I have tried Google, my textbook, and I just can't seem to find the difference between these two types of revolutions.

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    And where did you find the 2 terms? – Kentaro Mar 1 '19 at 5:51

Those are now unused terms, they were partially used during the American Independence but here's what they mean:

An extensive revolution is one in which events happen in a similar way in small areas as part of a larger area. What that means is that is you split that land into smaller sections you will have a directly proportional number of people revolting. Example: If you have let's say 1 million people revolting on a 1 million Km^2, in a smaller area of 100 000 Km^2 you will have about 100 000 people revolting. So this involves maintaining proportionality. Revolutions in some East Europe countries in the 90s are an example, when people went out in the street into many/most large cities of each country.

An intensive revolution means that the events happening are not dependent on the size of the territory or the amount of participants. A coup d'etat would fit such definition since in this case a small group of powerful individuals can overthrow an existing government and it does not matter how big the country is or how many others in various areas support this. This does not involve any proportionality.

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    A bit more historical context and a source or two would greatly improve this answer. – Denis de Bernardy Mar 1 '19 at 11:08
  • Agreed, but 18th century documents are mostly found on national libraries, not g00gleberg. – Overmind Mar 1 '19 at 11:10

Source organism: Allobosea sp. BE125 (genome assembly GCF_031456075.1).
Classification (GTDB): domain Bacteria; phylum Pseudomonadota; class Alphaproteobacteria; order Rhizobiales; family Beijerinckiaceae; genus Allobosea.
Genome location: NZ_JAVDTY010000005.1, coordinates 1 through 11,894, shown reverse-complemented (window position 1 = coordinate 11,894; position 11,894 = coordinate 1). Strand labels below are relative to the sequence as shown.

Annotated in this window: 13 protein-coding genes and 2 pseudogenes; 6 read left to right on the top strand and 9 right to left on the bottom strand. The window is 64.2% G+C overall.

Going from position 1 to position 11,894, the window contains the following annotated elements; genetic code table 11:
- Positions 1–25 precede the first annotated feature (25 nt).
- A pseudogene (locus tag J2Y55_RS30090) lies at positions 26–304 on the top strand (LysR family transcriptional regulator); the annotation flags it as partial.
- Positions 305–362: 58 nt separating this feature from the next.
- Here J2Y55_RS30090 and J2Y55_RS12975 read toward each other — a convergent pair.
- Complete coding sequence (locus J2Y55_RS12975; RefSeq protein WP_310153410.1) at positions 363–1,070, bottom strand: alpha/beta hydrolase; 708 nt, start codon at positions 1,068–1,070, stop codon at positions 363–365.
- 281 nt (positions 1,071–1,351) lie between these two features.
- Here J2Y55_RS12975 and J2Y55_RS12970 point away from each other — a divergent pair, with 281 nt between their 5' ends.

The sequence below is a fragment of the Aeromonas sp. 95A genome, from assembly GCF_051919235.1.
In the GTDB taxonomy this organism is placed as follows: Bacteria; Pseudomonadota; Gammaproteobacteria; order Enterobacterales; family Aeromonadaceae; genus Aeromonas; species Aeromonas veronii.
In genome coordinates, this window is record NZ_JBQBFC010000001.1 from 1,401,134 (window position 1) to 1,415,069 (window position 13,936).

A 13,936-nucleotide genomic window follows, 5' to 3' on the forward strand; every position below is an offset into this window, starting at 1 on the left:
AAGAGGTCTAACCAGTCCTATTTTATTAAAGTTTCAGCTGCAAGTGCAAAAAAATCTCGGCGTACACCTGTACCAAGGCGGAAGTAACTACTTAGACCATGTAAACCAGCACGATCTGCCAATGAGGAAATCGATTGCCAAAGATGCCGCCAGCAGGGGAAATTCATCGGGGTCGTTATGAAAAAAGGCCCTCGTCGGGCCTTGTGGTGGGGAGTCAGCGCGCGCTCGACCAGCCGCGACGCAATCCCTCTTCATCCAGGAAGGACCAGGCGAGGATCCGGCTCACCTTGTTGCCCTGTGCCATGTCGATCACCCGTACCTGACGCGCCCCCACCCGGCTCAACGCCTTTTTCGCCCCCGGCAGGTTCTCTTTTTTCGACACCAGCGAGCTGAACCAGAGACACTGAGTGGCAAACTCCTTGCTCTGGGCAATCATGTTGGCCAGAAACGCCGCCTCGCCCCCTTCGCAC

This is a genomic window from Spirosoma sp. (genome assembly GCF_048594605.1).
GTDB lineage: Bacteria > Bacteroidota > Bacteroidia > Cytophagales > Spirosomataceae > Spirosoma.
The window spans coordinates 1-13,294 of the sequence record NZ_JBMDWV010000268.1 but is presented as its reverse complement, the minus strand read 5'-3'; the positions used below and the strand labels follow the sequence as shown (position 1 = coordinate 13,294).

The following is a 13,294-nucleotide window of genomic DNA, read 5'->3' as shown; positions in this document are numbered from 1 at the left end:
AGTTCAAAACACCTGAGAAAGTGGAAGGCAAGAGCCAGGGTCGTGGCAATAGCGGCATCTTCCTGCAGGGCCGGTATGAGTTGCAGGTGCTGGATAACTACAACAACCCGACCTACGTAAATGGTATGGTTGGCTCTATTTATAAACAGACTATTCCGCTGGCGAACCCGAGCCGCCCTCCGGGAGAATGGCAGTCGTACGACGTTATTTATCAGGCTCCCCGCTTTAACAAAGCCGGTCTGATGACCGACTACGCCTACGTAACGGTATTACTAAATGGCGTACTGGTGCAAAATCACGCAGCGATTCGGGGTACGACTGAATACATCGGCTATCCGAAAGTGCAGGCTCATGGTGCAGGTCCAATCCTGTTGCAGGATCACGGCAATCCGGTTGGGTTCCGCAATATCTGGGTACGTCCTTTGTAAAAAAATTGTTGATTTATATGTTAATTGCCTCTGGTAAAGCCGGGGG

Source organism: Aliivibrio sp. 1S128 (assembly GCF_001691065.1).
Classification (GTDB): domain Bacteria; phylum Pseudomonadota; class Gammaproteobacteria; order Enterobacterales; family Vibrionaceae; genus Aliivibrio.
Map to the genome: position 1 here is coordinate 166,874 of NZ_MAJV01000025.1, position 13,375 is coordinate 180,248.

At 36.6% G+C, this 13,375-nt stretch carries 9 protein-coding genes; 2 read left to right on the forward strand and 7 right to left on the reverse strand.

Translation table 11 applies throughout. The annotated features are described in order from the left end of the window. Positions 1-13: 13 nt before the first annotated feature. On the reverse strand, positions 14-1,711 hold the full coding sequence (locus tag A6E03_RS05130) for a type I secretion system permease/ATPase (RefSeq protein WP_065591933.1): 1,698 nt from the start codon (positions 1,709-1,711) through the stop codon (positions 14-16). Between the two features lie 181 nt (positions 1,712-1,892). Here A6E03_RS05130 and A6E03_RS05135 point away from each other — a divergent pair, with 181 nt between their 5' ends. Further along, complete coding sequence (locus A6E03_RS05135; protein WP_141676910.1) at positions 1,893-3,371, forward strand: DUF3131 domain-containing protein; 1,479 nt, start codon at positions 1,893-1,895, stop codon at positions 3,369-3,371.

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    It seems googling "intensive revolution" "extensive revolution" yields a few results. One or two might be worth adding as usage examples, to clarify the meaning further. (quizlet.com/263656019/faust-102-exam-1-flash-cards for instance seems to suggest a different meaning.) That said the main thing that left me hungry was what authors were trying to achieve by distinguishing the two and why usage got dropped. – Denis de Bernardy Mar 1 '19 at 11:20
  • The comment on that page does not make much sense. Why would such terms be used relatively in reverse ? Probably it was used long ago due to the lack of terms, like many other words. In more recent times, the general term revolution imposed as main (for the situation where large masses revolt), while coup d'etat is preferred for overthrows done by a small group. – Overmind Mar 1 '19 at 11:38
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    I honestly have no idea. Like OP, the notion that revolutions might be intensive or extensive was novel to me. Even after reading your answer and some cursory googling it's still not entirely clear to me what they're actually trying to distinguish and why. By contrast, the distinction between intensive vs extensive farming is somewhat clear in my mind. Industrial Texan cow farms are intensive; grass fed Argentinian cow herds fall extensive. Intuitively, the definition you gave makes a similar distinction (local/focused vs spread out), but the reasons for doing so are still mysterious. – Denis de Bernardy Mar 1 '19 at 11:49

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